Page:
Fairly soon after this, the shale path eased down to about a 135 degree angle, and after that we met the grass path and were able to walk on an almost horizontal plain for awhile, which was lovely. Around about then we put on our coats because it really was cold and horrid.
Also, the wind kept picking up and whooshing across, which was not the biggest amount of fun ever. You could hear it in the mountain crags, but the real problem was feeling that it might blow you off course – quite dangerous at this point, because although we were on a relatively flat path, it was still only a couple of feet wide over an isthmus. After maybe five minutes of fairly speeding walking, we started to go up again, (Hilda: don’t you just hate going up to come down!) and there were a couple of scrambly bits here as well. Nothing quite as bad as anything we’d previously done, but not so much fun in the mist. I’m making it sound awful, but really, it was just a case of getting on with it, of taking a good look at each scramble before starting it, and making sure that foot and hand holds held good. Soon enough we were on the next peak, the Mondscheinkopf/Plumsjoch. And from here it became much more plain sailing, to a medium grade path. There were some definite moments where I felt like the escapees in Exile – the path was often a hollowed one, and between that and the mist, it seemed quite
plausible that we might see a Swiss guard standing by the cross to the peak. By this point as well, we could hear cow bells – never have I been so glad to hear that sound! And very quickly we were down a little and the cows appeared out of the mist. The Mondscheinkopf/Plumsjoch is very close to the alm in comparison to any other peak we’ve climbed. We walked through the cows at a good pace, and noted a path to the right that went to another nearbypeak – but there was less than no point our trying it, given the visibility was thicker than ever, and, once we reached the alm, the rain had started too. We were very thankful to God for holding off the rain until we were off the limestone. After that junction, the path twisted round, and then I found a little shortcut, cutting off another twist. As we got back on the path from that, we had a gap edged with bushes on either side in front of us, and out of the mist appeared three beautiful grey ponies and one smaller, chestnut. It was truly like something out of Lord of the Rings.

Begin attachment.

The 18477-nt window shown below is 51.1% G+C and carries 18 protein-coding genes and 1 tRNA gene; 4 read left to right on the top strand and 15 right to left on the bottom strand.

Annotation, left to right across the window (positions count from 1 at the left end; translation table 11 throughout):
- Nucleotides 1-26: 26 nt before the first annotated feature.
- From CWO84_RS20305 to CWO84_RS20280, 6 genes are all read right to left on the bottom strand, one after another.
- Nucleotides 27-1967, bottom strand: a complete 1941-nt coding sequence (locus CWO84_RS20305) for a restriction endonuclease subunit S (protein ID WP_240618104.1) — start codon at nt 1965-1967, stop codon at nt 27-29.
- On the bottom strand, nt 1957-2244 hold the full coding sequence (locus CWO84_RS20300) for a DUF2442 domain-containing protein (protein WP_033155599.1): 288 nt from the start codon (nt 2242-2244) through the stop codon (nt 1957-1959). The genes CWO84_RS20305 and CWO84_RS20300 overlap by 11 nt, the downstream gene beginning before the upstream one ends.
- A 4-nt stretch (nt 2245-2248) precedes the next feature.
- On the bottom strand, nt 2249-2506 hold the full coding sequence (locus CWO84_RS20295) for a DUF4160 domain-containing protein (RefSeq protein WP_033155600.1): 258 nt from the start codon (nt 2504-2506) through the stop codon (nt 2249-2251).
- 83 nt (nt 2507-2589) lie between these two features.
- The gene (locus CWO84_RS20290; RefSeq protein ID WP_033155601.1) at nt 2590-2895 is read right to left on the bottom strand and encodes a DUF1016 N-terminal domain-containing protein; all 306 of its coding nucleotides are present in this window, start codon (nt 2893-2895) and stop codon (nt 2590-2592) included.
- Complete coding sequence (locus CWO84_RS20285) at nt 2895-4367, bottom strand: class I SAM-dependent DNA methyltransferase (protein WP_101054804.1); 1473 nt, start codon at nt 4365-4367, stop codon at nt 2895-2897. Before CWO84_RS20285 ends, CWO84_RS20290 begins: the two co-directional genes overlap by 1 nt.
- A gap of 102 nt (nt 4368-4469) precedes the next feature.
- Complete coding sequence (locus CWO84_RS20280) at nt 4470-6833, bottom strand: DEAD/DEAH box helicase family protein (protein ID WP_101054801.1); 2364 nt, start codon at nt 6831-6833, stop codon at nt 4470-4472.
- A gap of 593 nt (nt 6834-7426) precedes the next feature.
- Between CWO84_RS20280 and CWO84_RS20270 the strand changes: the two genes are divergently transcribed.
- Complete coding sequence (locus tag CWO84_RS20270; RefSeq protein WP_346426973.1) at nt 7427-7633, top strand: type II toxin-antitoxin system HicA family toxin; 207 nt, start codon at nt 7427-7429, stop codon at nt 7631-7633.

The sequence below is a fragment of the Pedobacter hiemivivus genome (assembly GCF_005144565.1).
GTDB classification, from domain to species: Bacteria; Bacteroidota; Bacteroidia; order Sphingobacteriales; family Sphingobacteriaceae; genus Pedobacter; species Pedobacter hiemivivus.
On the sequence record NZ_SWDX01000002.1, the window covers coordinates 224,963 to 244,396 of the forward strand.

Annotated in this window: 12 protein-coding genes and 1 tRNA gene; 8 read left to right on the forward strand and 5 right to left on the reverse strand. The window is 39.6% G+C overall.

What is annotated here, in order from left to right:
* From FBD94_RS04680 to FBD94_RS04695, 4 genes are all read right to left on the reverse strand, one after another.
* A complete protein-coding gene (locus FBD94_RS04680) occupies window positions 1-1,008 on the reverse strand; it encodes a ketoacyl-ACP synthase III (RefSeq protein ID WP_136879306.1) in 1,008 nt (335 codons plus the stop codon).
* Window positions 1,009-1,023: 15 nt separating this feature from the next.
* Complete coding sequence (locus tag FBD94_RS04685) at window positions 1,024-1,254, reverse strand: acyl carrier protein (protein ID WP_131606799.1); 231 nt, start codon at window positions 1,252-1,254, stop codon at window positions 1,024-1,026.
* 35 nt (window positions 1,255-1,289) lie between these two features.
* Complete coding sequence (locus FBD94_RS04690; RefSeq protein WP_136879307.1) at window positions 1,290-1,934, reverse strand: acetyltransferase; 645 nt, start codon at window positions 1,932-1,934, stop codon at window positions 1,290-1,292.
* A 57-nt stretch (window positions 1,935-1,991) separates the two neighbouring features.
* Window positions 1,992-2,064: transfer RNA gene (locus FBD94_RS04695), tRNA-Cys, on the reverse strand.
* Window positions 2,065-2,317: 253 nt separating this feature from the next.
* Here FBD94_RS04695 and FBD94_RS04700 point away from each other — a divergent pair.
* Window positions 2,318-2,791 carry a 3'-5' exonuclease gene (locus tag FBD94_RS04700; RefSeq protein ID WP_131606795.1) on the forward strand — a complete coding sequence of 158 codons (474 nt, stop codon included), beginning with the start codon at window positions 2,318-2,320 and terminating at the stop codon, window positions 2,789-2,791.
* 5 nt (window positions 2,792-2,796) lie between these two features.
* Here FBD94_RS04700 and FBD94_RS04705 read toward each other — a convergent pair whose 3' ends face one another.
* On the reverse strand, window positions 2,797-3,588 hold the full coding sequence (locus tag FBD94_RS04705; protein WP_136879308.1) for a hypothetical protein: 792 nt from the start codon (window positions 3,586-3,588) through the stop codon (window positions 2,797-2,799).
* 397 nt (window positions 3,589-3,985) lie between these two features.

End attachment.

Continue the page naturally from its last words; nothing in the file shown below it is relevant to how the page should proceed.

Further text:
At first they seemed nervous of us, but as we walked slowly towards them they seemed to sense we weren’t a threat, and one of the greys and the chestnut led the way towards us. They were all very eager to see if we had anything to feed them, and I think they could smell the chocolate in Hilda’s pocket! They certainly were very interested in it. The chestnut one as well, kept licking our toes and legs. Hilda reckons it was licking the salt off. If it hadn’t been so cold, we could both have stayed cuddlingthem for ages, but as it was, we had to leave them, and carry on down. Shortly after this we reached the road path, and a junction of a number of trails. By now I was ready to put my shoes on, and this done, we ran down the path for the next while. It was a good way of warming up! Within a couple of minutes we could tell we were properly on the way to the valley, the path got that zigzagging, going down a mountain look and feel about it. We ran quite a way of the first third, and about two thirds down stopped under a tree (it was quite definitely raining now) to have our last bit of tea and our boiled eggs. Then it was onwards.